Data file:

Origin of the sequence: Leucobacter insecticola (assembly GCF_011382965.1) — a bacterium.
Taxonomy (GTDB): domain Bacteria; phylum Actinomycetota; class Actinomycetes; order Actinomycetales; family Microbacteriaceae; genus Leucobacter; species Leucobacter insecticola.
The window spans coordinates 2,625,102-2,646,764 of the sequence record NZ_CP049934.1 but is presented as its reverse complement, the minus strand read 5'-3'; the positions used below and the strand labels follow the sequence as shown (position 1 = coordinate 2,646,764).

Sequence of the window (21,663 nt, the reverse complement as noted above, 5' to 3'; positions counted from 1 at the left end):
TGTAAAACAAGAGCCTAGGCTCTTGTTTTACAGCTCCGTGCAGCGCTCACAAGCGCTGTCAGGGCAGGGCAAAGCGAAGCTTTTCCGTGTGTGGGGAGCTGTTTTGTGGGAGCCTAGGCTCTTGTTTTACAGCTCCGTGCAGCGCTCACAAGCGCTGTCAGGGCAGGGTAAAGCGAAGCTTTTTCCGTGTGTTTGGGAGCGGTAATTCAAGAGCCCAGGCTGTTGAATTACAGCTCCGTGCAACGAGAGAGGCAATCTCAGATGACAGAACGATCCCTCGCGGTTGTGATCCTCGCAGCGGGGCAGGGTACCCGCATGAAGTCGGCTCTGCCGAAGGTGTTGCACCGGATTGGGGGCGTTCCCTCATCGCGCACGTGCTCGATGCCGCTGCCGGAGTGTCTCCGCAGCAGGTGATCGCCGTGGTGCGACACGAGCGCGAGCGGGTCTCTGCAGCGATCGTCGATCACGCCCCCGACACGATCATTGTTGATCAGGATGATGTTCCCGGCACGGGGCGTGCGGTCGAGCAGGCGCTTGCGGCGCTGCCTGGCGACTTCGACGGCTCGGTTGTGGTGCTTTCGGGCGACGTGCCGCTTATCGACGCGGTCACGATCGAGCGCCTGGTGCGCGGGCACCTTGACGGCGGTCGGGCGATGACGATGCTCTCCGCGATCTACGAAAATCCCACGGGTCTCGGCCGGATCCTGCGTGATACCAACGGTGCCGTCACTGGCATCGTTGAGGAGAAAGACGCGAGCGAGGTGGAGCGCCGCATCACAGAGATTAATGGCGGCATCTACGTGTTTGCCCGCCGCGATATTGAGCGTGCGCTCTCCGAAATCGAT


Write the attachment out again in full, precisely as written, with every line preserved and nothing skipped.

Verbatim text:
Origin of the sequence: Leucobacter insecticola (assembly GCF_011382965.1) — a bacterium.
Taxonomy (GTDB): domain Bacteria; phylum Actinomycetota; class Actinomycetes; order Actinomycetales; family Microbacteriaceae; genus Leucobacter; species Leucobacter insecticola.
The window spans coordinates 2,625,102-2,646,764 of the sequence record NZ_CP049934.1 but is presented as its reverse complement, the minus strand read 5'-3'; the positions used below and the strand labels follow the sequence as shown (position 1 = coordinate 2,646,764).

Sequence of the window (21,663 nt, the reverse complement as noted above, 5' to 3'; positions counted from 1 at the left end):
TGTAAAACAAGAGCCTAGGCTCTTGTTTTACAGCTCCGTGCAGCGCTCACAAGCGCTGTCAGGGCAGGGCAAAGCGAAGCTTTTCCGTGTGTGGGGAGCTGTTTTGTGGGAGCCTAGGCTCTTGTTTTACAGCTCCGTGCAGCGCTCACAAGCGCTGTCAGGGCAGGGTAAAGCGAAGCTTTTTCCGTGTGTTTGGGAGCGGTAATTCAAGAGCCCAGGCTGTTGAATTACAGCTCCGTGCAACGAGAGAGGCAATCTCAGATGACAGAACGATCCCTCGCGGTTGTGATCCTCGCAGCGGGGCAGGGTACCCGCATGAAGTCGGCTCTGCCGAAGGTGTTGCACCGGATTGGGGGCGTTCCCTCATCGCGCACGTGCTCGATGCCGCTGCCGGAGTGTCTCCGCAGCAGGTGATCGCCGTGGTGCGACACGAGCGCGAGCGGGTCTCTGCAGCGATCGTCGATCACGCCCCCGACACGATCATTGTTGATCAGGATGATGTTCCCGGCACGGGGCGTGCGGTCGAGCAGGCGCTTGCGGCGCTGCCTGGCGACTTCGACGGCTCGGTTGTGGTGCTTTCGGGCGACGTGCCGCTTATCGACGCGGTCACGATCGAGCGCCTGGTGCGCGGGCACCTTGACGGCGGTCGGGCGATGACGATGCTCTCCGCGATCTACGAAAATCCCACGGGTCTCGGCCGGATCCTGCGTGATACCAACGGTGCCGTCACTGGCATCGTTGAGGAGAAAGACGCGAGCGAGGTGGAGCGCCGCATCACAGAGATTAATGGCGGCATCTACGTGTTTGCCCGCCGCGATATTGAGCGTGCGCTCTCCGAAATCGAT